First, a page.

The U.S. air safety regulator is drafting rules to permit small drones to be used for commercial purposes, a step toward allowing remote-control planes and helicopters to be deployed for everything from TV news coverage to monitoring crops.
The FAA told Reuters that rules for small drones are “being drafted and will be issued for comment later this year.”
This comes after a long term ban had been placed on Unmanned Aerial Systems (UAS)
Finalizing the regulations, however, could take several years, in part because they involve numerous FAA offices and other agencies, such as the Pentagon and Department of Homeland Security.
“Until the final rule is issued, which is going to be years from now, the exemption process is the only game in town,” Ellett said.
Twelve companies have petitioned the FAA to be exempt from the commercial drones ban,
Including, film companies, Drone maker Trimble Navigation Ltd and Yamaha Motor Corp.
“Rules for small drones are likely to require the remote-control pilot and the plane to be certified under standards unique to small UAS. The planes also must weigh less than 55 pounds (25 kg), stay within the line of sight of the pilot, and keep at least 5 miles (8 km) away from airports.”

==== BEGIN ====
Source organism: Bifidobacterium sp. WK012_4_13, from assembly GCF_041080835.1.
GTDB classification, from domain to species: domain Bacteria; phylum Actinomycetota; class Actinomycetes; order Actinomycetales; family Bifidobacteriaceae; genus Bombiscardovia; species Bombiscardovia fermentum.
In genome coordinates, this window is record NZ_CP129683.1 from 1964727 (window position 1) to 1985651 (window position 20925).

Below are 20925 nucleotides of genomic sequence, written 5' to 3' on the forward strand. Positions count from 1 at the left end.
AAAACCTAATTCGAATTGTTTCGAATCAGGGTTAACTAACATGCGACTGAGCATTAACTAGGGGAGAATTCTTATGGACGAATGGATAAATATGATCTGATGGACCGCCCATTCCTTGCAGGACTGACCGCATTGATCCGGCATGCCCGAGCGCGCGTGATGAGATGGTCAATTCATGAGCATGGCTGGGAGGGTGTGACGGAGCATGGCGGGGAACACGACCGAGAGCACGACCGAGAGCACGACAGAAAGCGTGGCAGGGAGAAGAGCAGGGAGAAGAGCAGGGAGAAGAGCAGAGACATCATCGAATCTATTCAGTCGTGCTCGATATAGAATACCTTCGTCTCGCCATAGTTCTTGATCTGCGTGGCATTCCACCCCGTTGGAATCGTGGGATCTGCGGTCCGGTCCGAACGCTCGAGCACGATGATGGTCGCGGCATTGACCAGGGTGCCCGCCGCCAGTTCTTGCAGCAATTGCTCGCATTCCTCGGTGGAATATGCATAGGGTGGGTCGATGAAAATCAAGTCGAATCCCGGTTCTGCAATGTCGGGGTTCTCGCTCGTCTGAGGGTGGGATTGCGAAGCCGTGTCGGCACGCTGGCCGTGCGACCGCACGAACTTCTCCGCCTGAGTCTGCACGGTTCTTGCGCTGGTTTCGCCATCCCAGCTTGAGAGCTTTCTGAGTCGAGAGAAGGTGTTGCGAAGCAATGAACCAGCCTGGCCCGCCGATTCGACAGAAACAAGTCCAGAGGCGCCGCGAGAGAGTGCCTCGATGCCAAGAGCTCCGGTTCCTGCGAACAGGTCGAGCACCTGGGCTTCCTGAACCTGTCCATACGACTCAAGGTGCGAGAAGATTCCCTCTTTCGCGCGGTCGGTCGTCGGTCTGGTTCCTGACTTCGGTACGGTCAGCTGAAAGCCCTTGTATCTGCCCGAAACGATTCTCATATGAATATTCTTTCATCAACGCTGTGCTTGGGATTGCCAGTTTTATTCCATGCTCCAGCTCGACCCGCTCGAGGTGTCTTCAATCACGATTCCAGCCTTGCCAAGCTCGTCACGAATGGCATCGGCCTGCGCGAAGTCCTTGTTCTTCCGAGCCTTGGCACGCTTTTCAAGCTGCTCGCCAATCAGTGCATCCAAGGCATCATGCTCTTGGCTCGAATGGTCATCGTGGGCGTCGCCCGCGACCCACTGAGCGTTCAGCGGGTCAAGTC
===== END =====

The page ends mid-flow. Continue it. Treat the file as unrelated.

“Media companies are particularly keen on drones since they are cheaper than manned aircraft and can provide a wider range of footage. As drones gain in sophistication, news organizations are eager to use them to supply a richer picture of unfolding events, from weather catastrophes to burning buildings and protests.”
“It doesn’t take a lot of skill to get cinema-grade footage of an event for ,000 or less,” said Matt Waite, founder of the Drone Journalism Lab and a journalism professor at the University of Nebraska-Lincoln.[SOURCE](http://www.cnbc.com/id/101814387)